After discovering flamingos natural colour isn't red, pinkish as one naively may have assumed though, I looked into the matter more deeply. I also found out that many other animals do not produce the respective colour pigments matching then their outer appearance.

Some seem to use certain optical effects like Rayleigh Scattering or applying several different layers of filters to absorb wave lengths of light from the spectrum just emitting the intended colour.

After browsing through some more cases several questions arose, which of course cannot be answer all in detail here. However most interesting to me were:

  1. Why does it seem so difficult for animals in contrast to plants to produce their own colour pigments?

  2. Some colours seem to be more difficult to achieve than others. For example I found that melanin and several variation of it as colour pigments are produced quite commonly by animals, however blue rather difficult. As the following post indicates, blue colour pigments seem to be in general difficult to produce: Why are so few foods blue?

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    $\begingroup$ As my previous comment on the question suggesting improvements has been read I have removed it. I'd suggest you clear your own when you have made modifications. That way just the science will be left, and, as I have said, I think it is worth discussing. If you don‘t get round to editing it yourself, I‘ll do it. Editing of questions and answers is encouraged where it will improve them. $\endgroup$ – David Feb 21 '17 at 22:49
  • $\begingroup$ @David, I edited parts but you are always welcome to edit / expand the question further. I consider myself not very well versed, maybe naive in the topic and thus miss certain opportunities. Better there are more questions / thoughts put together encouraging thinking and constructive discussions than ideas missed and lost. $\endgroup$ – Imago Feb 22 '17 at 11:47
  • $\begingroup$ Fine. If I ever get time I'll look in more detail into the metabolic pathways involved (although I'm not sure that this is your field.) As far as the patch of blue is concerned, I imagine that we are getting into colour chemistry as well as metabolism. The story of indigo comes to mind. However the title of the other post puts me off. Is it concerned with edibility or abundance? But I have given that question a wide berth. $\endgroup$ – David Feb 22 '17 at 19:32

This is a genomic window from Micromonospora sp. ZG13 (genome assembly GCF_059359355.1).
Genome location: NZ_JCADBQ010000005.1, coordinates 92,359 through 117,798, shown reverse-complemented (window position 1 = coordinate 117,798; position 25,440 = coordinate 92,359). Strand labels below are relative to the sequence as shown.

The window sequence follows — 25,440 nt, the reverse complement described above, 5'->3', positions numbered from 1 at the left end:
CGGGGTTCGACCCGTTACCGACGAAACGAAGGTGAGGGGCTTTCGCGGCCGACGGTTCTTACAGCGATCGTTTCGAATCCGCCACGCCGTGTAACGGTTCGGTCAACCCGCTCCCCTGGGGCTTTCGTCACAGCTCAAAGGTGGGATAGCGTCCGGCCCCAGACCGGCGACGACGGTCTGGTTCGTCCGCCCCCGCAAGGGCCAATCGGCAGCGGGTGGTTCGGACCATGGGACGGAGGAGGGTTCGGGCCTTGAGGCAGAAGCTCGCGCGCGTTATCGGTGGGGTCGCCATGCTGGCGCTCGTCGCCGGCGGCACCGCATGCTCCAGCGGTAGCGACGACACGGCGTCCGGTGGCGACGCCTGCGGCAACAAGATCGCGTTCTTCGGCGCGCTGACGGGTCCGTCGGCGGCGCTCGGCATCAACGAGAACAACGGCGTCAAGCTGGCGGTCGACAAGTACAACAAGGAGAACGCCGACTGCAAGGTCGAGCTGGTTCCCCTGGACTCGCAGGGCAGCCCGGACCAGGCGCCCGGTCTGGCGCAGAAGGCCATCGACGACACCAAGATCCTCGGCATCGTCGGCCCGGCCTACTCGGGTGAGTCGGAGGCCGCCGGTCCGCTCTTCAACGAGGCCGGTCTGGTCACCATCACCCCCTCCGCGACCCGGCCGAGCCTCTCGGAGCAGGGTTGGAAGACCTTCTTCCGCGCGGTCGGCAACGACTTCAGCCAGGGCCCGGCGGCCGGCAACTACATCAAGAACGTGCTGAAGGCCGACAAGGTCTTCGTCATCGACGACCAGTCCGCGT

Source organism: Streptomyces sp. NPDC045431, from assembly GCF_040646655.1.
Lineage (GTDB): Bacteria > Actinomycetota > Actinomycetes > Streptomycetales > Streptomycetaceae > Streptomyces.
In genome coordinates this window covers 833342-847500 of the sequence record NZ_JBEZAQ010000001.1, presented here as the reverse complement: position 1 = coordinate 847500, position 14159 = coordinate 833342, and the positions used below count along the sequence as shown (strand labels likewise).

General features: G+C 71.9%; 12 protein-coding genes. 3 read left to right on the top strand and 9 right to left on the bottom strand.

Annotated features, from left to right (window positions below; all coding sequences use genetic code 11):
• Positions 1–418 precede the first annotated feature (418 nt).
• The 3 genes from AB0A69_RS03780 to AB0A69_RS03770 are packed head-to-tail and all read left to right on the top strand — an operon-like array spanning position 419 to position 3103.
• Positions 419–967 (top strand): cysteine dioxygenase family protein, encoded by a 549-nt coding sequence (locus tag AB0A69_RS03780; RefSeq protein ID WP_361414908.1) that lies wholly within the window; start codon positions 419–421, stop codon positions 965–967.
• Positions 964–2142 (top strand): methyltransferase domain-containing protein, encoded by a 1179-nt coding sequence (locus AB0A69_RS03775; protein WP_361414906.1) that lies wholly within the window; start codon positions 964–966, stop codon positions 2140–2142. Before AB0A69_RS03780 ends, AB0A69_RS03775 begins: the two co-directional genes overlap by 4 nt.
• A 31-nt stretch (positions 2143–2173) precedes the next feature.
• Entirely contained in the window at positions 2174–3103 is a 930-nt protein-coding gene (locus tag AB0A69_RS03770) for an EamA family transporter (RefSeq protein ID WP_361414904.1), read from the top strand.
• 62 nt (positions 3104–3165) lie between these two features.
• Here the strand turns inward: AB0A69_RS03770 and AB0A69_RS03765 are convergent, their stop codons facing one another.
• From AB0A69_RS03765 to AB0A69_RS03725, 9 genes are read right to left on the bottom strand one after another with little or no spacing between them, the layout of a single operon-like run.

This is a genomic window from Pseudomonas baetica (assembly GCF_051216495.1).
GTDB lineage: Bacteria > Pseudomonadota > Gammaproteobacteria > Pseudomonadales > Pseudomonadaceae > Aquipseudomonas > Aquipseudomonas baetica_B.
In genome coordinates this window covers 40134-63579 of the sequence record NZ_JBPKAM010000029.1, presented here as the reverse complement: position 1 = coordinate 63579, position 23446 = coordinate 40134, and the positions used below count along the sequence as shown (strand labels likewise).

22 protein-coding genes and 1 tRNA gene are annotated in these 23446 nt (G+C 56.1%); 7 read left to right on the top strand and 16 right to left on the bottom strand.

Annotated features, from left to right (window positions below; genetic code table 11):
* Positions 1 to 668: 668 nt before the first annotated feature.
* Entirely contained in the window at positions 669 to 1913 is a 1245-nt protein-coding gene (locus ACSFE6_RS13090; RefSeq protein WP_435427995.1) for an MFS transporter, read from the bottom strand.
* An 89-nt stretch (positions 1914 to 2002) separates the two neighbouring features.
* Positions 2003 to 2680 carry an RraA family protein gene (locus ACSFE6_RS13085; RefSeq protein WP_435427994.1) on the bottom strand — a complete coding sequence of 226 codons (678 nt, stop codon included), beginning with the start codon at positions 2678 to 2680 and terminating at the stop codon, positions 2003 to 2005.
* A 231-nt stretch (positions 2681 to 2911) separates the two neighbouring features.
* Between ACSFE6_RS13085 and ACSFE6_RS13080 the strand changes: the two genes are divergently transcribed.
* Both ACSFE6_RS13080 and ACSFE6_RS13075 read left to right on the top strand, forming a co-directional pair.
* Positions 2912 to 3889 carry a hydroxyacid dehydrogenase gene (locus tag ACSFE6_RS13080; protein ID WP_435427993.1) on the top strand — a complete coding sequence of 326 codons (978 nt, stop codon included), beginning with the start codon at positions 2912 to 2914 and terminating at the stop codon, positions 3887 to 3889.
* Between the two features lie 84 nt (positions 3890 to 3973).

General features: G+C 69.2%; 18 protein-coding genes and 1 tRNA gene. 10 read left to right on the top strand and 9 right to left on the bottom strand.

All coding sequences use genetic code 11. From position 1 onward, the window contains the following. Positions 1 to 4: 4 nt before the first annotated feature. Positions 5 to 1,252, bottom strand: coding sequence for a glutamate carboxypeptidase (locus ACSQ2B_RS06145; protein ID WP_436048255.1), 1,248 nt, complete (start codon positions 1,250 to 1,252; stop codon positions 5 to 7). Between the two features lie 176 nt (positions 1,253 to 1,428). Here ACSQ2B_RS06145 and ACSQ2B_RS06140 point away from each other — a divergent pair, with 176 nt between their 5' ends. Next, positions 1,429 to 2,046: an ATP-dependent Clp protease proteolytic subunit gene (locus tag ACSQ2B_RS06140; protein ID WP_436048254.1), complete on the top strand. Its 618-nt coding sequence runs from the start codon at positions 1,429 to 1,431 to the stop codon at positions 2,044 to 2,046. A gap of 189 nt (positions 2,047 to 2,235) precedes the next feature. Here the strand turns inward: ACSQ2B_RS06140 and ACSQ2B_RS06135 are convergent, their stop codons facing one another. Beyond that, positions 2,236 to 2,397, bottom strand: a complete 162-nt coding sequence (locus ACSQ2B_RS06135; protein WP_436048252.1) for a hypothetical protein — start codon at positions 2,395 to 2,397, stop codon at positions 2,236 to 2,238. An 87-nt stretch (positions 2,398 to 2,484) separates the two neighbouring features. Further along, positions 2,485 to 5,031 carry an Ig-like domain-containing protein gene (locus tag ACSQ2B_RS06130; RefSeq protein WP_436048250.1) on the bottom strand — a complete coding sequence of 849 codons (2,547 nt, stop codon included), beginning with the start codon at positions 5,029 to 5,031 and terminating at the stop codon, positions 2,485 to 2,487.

Although no expert in this field, I think this question is interesting and I would like to put forward some tentative answers.

In a general evolutionary sense one might regard coloration as a secondary feature of living things — especially animals. Their primary concern is to obtain energy, synthesize structural components, reproduce etc. So the metabolism that evolves under this pressure is such as to allow them to do these things. Colour is not a primary concern. Pigments are complex molecules, and enzymes are only likely to evolve to produce them if there are already reasonably complex precursors available. I know little about plant biochemistry, and would welcome improvement of this answer, but it would seem to me that (1) plants have more complex or different metabolic pathways than animals, such as those for synthesizing chlorophyl, and (2) the pathways for producing pigment precursors are more widespread, perhaps because coloration affords a greater advantage to plants — for pollination etc.

There does appear to be pigment synthesis in animals — an article on pigmentation in bird feathers can be found on the website of The Cornell Lab, for example. That states that the pigments in bird feathers are based on three types of compounds: carotenoids (red or yellow), melanins (black to reddish brown and pale yellow) and porphyrins (pinks, browns, reds and greens).

Two of these are related to compounds the birds synthesize themselves from amino acids — melanins for skin pigmentation, and porphyrins for haem. However, it appears that carotenoids are not synthesized by the birds that employ them for coloured feathers, but are acquired from plants in their diet.

Finally, one might argue that producing colours by optical effects has certain advantages over the use of pigments, namely that they are ‘tunable’ — can be modulated or turned on and off.

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    $\begingroup$ I like this answer, but it seems to me that colouration need not always be a secondary concern. Colouration has evolved, for example, as camouflage or for mimicry. $\endgroup$ – canadianer Feb 20 '17 at 23:16
  • $\begingroup$ I agree that it is important for those animals that use it. And of course they don't care how they achieve it — pigmentation or optics. My thought was just that central metabolism came first — indeed the terminology "secondary metabolism" reflects this. The pathways leading to anthrocyanin production seem to be widespread in plants, and quick googling indicates that anthrocyanins are made via the phenylpropanoid pathway, which apparently is used for other important non-pigment plant functions. Hence it would seem a more general plant feature. (Where are the plant biochemists when you…?) $\endgroup$ – David Feb 20 '17 at 23:41
  • $\begingroup$ Ah, you're thought is well taken. $\endgroup$ – canadianer Feb 20 '17 at 23:46

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